National Football League
The 11 best Super Bowl national anthem performances of all time
National Football League

The 11 best Super Bowl national anthem performances of all time

Published Jan. 30, 2015 3:15 p.m. ET

After two weeks of Super Bowl hype and build-up, it's finally (almost) game time. The gamblers have placed their bets and everyone rushes to their seats but, gah, you didn't pay $1,000 over face value just so you could miss this, right?

We're talking, of course, about the national anthem.

This year, legendary Broadway actress Idina Menzel — best known these days as the voice of Elsa in "Frozen" — will take to the University of Phoenix Stadium field in Glendale, Ariz., and belt out her rendition of "The Star-Spangled Banner." (One Vegas prop puts the over/under at 2:01. Her performance at last year's MLB All-Star Game lasted, by our calculations, 1:59.28, give or take.)

But there have some been incredible performances over the past 48 Super Bowls. Here are our picks for the best:


11. Herb Alpert, Super Bowl XXII (1988)

I played the trumpet from the fifth grade all through high school. I played in the concert and the jazz band. I listened to a lot of trumpet-centric music. So believe me when I say: I have never heard of Herb Alpert before.

Now, having said that, let's appreciate this for what it is: a guy in a funky white suit who's wailing on his trumpet in front of hundreds of millions of people. I could never do that. Much respect.

10. Neil Diamond, Super Bowl XXI (1987)

Diamond gets all the points for sheer, workmanlike efficiency (gone in 60 seconds!) and for bringing a close to the song with a Neil Diamond-esque audience singalong.

9. Cheryl Ladd, Super Bowl XIV (1980)

A solid effort. A little old-timey country quality to Ladd's voice makes this one unique. Ladd rushing through to the end and restarting the final note for more emphasis means points off in my book.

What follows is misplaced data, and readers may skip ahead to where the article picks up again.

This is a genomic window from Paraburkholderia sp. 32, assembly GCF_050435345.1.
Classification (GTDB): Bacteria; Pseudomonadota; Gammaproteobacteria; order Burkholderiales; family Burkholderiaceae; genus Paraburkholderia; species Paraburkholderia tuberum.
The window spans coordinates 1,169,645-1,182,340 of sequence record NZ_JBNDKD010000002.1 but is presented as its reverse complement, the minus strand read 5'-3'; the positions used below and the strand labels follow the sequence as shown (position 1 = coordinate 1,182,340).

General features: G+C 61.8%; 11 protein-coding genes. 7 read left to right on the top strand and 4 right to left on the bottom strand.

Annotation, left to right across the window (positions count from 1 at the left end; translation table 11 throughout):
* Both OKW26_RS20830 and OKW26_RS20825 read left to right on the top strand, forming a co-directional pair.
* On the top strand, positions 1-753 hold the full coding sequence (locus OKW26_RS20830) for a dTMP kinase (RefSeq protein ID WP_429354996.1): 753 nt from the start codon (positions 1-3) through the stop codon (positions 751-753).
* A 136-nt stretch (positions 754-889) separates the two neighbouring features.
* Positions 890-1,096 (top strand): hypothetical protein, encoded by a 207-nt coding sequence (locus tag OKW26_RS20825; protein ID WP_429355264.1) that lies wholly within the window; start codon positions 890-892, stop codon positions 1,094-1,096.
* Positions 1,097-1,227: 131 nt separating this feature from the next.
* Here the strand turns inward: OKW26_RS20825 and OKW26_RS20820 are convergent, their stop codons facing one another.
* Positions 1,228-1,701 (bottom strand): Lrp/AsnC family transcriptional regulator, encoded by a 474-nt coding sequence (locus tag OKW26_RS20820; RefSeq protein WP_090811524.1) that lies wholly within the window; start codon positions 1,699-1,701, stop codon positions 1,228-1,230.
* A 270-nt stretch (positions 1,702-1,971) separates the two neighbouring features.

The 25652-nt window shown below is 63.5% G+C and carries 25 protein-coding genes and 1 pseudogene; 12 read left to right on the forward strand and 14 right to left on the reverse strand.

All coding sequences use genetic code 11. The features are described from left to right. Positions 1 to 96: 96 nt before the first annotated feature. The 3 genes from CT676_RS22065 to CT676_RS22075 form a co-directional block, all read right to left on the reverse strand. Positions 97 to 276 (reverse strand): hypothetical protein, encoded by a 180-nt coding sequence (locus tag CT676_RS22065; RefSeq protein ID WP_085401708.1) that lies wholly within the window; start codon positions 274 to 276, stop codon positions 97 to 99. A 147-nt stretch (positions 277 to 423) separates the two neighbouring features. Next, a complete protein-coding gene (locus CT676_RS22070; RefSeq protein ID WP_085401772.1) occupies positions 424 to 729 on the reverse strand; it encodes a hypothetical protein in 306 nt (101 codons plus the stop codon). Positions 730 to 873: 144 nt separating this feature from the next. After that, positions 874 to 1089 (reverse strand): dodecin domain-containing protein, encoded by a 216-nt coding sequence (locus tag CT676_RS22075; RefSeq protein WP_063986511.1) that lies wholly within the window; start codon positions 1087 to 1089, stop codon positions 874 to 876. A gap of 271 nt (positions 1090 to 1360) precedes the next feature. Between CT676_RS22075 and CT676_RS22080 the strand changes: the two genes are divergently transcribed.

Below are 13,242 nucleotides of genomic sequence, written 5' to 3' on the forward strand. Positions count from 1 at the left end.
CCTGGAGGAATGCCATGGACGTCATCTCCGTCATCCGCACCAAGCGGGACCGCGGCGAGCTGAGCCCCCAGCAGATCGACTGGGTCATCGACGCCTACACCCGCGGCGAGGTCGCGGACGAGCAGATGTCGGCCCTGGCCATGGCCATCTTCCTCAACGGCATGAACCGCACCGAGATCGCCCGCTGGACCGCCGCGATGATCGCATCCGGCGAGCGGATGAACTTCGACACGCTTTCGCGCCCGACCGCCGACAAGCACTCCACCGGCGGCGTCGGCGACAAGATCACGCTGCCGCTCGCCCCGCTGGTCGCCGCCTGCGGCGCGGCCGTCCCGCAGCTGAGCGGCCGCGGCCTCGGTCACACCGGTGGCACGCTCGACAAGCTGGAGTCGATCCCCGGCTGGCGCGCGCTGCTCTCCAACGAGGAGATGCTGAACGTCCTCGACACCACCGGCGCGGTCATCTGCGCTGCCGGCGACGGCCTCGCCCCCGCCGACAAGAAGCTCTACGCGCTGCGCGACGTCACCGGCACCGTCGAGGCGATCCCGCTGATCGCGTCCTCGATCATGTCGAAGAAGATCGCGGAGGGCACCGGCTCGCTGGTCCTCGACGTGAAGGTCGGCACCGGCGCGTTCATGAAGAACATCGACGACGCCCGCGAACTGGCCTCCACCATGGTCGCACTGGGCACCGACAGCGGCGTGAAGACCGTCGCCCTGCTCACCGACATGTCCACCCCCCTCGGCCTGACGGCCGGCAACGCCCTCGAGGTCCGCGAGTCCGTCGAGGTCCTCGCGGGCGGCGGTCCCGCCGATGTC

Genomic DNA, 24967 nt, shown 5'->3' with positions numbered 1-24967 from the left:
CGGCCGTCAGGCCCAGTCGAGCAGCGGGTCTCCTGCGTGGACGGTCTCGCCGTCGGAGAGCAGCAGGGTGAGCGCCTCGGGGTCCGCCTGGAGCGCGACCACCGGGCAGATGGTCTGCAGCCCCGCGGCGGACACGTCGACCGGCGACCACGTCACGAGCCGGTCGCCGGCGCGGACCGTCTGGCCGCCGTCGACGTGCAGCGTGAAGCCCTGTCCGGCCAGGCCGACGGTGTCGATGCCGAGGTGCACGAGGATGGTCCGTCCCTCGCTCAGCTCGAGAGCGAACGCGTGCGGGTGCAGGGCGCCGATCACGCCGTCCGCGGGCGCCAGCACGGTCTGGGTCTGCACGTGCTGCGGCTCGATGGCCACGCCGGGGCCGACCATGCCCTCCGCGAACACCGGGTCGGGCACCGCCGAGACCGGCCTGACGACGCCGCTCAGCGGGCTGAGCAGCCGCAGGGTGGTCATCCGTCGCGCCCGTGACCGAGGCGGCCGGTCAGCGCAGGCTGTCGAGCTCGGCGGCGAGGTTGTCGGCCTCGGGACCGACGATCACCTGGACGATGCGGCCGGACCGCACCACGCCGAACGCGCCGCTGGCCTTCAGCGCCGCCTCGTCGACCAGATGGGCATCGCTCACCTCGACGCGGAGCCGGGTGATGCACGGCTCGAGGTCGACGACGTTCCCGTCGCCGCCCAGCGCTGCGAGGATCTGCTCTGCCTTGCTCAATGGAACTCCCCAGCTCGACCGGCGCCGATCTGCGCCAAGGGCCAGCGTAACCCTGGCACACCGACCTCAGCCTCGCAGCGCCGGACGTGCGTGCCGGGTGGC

8. Mariah Carey, Super Bowl XXXVI (2002)

I hate myself for including this one, but I feel like I'd regret it more if I left it off completely. The 16-octave jump at the end feels like cheating, the arrangement is wacky, and the whole production is so theatrical. Still, it is what it is. With some changes, could've been an easy top-fiver.

7. Dixie Chicks, Super Bowl XXXVII (2003)

This one probably should be higher. Oh well. It's still a pretty top-notch performance, with the kind of flawless, three-part harmony that would've made the Bee Gees blush.

6. Luther Vandross, Super Bowl XXI (1997)

One of the most effortless Super Bowl anthems ever performed. Not crazy about the arrangement, especially during the bridge. If this had been a cappella, it'd be a serious contender for the top slot.

5. Vanessa Williams, Super Bowl XXX (1996)

The national anthem, interpreted as an Oscar-nominated Disney song. And I mean that in only the nicest way possible.   

4. Faith Hill, Super Bowl XXXIV (2000)

To Hill's enduring credit, this arrangement comes off as more '80s pop than pure heartland country, so it's got more of a quality that can stretch across both time and geography. Nonetheless, this rendition made the country music charts after 9/11 despite never being released as a single.

3. Beyoncé, Super Bowl XXXVIII (2004)

A downright understated rendition by Beyoncé standards. Perhaps a little too snare drum-y in the second half as we approached the coda, but the Houston native brings it home in her hometown. (By the way: It's been A DECADE since Beyoncé sang the Super Bowl anthem? Somebody get on that for SB50, stat.)

2. Whitney Houston, Super Bowl XXV (1991)

The whole package: The intensity of the performance, the vocal chops, the tapping into the sooooooper-patriotism that was on display. Some people will knock her for lip-synching, but if that really bothers you, like on a core level, then don't sit and wonder why you can't enjoy nice things in this world.

1. Jennifer Hudson, Super Bowl XLIII (2009)

An underappreciated classic of our own time. Hudson's emotion, mixed with the updated, rock-and-soul-infused arrangement is like a slow burn that builds to a bonfire by the final note. If they played the audio of this performance every year instead of bringing in fresh blood, no one ought to complain.

You can follow Erik Malinowski, who could break all manner of dishware with his singing voice alone, on Twitter at @erikmal and email him at


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